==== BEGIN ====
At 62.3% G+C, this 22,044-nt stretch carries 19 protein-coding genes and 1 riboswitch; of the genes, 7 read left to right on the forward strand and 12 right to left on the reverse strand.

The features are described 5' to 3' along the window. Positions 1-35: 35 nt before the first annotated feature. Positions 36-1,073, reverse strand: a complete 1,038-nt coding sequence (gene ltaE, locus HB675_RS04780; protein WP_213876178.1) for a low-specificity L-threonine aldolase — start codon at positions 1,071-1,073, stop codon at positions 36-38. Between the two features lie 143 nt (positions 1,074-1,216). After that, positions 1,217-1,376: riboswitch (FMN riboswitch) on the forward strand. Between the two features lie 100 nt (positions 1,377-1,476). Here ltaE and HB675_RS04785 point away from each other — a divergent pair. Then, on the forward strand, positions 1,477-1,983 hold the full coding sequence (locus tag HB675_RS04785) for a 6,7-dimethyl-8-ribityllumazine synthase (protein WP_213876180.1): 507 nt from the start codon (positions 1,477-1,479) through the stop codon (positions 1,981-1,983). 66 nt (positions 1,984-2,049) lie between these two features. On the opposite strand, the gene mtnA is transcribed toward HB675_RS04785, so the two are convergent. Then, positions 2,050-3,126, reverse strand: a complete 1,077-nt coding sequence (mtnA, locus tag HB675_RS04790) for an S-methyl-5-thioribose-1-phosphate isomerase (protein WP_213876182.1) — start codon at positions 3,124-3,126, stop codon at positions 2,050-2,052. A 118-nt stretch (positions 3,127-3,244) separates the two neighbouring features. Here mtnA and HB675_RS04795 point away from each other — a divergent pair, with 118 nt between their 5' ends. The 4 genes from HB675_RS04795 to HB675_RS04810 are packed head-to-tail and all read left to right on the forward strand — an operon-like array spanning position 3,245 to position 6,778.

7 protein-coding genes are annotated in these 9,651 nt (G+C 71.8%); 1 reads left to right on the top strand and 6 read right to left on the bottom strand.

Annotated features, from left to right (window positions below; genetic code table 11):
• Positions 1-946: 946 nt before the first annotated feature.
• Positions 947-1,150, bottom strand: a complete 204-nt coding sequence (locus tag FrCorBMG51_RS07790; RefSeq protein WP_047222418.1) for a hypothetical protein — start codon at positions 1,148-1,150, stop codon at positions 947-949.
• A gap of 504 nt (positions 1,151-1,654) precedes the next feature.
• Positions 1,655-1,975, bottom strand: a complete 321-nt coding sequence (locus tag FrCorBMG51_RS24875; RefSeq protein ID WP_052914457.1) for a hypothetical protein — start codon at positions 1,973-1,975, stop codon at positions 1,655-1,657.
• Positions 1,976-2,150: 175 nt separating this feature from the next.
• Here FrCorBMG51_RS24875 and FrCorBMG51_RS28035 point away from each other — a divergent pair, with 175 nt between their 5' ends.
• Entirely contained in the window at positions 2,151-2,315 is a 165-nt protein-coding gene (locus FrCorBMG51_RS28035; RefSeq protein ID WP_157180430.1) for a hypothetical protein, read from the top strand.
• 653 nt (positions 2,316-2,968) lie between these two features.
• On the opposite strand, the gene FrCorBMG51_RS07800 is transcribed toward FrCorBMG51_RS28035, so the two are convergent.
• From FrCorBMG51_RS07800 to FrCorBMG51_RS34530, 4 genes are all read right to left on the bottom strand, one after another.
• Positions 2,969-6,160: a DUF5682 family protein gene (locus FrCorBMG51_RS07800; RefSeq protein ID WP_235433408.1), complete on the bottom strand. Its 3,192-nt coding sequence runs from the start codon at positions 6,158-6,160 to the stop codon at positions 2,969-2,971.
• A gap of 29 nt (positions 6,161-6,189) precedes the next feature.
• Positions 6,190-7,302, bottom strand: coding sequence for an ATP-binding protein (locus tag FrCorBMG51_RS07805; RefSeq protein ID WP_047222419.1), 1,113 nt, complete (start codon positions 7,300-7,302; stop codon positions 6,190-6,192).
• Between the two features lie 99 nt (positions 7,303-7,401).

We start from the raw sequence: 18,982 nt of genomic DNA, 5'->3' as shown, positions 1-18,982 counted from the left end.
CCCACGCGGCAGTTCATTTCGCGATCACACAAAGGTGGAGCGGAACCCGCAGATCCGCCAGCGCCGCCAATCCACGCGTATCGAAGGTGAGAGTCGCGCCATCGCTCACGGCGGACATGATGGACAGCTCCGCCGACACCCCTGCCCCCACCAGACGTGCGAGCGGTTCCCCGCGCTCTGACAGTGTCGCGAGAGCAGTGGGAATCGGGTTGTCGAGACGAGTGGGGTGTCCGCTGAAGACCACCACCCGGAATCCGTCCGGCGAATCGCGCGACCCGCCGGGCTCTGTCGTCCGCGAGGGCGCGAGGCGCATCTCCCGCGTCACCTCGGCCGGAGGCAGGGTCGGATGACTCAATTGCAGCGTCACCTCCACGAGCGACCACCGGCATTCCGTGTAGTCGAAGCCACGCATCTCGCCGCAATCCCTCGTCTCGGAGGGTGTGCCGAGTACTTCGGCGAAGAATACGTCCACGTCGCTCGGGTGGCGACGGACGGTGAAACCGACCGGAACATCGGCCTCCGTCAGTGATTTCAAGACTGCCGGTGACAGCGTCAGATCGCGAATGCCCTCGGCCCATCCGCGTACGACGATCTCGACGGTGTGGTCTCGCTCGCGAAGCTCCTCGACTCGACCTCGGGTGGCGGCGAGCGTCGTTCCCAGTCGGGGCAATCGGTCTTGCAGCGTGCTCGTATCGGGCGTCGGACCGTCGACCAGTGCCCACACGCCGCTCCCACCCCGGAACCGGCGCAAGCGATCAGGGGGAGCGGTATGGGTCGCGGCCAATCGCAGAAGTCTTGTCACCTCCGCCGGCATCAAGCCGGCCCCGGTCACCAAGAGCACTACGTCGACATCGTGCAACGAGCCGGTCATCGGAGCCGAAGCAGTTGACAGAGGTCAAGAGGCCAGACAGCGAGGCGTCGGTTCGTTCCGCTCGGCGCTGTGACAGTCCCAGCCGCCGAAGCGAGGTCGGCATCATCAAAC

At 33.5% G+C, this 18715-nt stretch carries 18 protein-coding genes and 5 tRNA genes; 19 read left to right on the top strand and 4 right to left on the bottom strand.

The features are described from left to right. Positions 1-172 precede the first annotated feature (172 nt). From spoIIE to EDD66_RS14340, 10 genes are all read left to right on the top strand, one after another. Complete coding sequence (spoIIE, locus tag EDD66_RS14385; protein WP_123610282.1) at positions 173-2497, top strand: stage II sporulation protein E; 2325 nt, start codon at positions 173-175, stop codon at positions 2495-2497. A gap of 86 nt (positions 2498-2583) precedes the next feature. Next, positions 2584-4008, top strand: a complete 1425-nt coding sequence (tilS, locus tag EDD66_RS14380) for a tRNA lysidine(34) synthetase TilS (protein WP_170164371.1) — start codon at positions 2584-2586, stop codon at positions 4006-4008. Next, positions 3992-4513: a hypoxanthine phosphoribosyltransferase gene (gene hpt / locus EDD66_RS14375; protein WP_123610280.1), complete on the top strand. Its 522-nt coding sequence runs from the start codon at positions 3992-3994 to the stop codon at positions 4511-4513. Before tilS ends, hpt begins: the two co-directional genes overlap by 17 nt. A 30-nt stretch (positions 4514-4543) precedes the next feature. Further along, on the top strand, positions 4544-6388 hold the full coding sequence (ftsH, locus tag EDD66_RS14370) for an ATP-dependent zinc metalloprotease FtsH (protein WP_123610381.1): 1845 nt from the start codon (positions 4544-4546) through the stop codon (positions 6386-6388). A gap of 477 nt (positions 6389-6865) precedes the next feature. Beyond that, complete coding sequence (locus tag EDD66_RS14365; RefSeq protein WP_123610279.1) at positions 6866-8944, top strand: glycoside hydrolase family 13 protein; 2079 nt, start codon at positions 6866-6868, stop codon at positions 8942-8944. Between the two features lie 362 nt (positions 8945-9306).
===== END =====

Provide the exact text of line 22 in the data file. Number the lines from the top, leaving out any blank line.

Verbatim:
The features are described from left to right. Positions 1-172 precede the first annotated feature (172 nt). From spoIIE to EDD66_RS14340, 10 genes are all read left to right on the top strand, one after another. Complete coding sequence (spoIIE, locus tag EDD66_RS14385; protein WP_123610282.1) at positions 173-2497, top strand: stage II sporulation protein E; 2325 nt, start codon at positions 173-175, stop codon at positions 2495-2497. A gap of 86 nt (positions 2498-2583) precedes the next feature. Next, positions 2584-4008, top strand: a complete 1425-nt coding sequence (tilS, locus tag EDD66_RS14380) for a tRNA lysidine(34) synthetase TilS (protein WP_170164371.1) — start codon at positions 2584-2586, stop codon at positions 4006-4008. Next, positions 3992-4513: a hypoxanthine phosphoribosyltransferase gene (gene hpt / locus EDD66_RS14375; protein WP_123610280.1), complete on the top strand. Its 522-nt coding sequence runs from the start codon at positions 3992-3994 to the stop codon at positions 4511-4513. Before tilS ends, hpt begins: the two co-directional genes overlap by 17 nt. A 30-nt stretch (positions 4514-4543) precedes the next feature. Further along, on the top strand, positions 4544-6388 hold the full coding sequence (ftsH, locus tag EDD66_RS14370) for an ATP-dependent zinc metalloprotease FtsH (protein WP_123610381.1): 1845 nt from the start codon (positions 4544-4546) through the stop codon (positions 6386-6388). A gap of 477 nt (positions 6389-6865) precedes the next feature. Beyond that, complete coding sequence (locus tag EDD66_RS14365; RefSeq protein WP_123610279.1) at positions 6866-8944, top strand: glycoside hydrolase family 13 protein; 2079 nt, start codon at positions 6866-6868, stop codon at positions 8942-8944. Between the two features lie 362 nt (positions 8945-9306).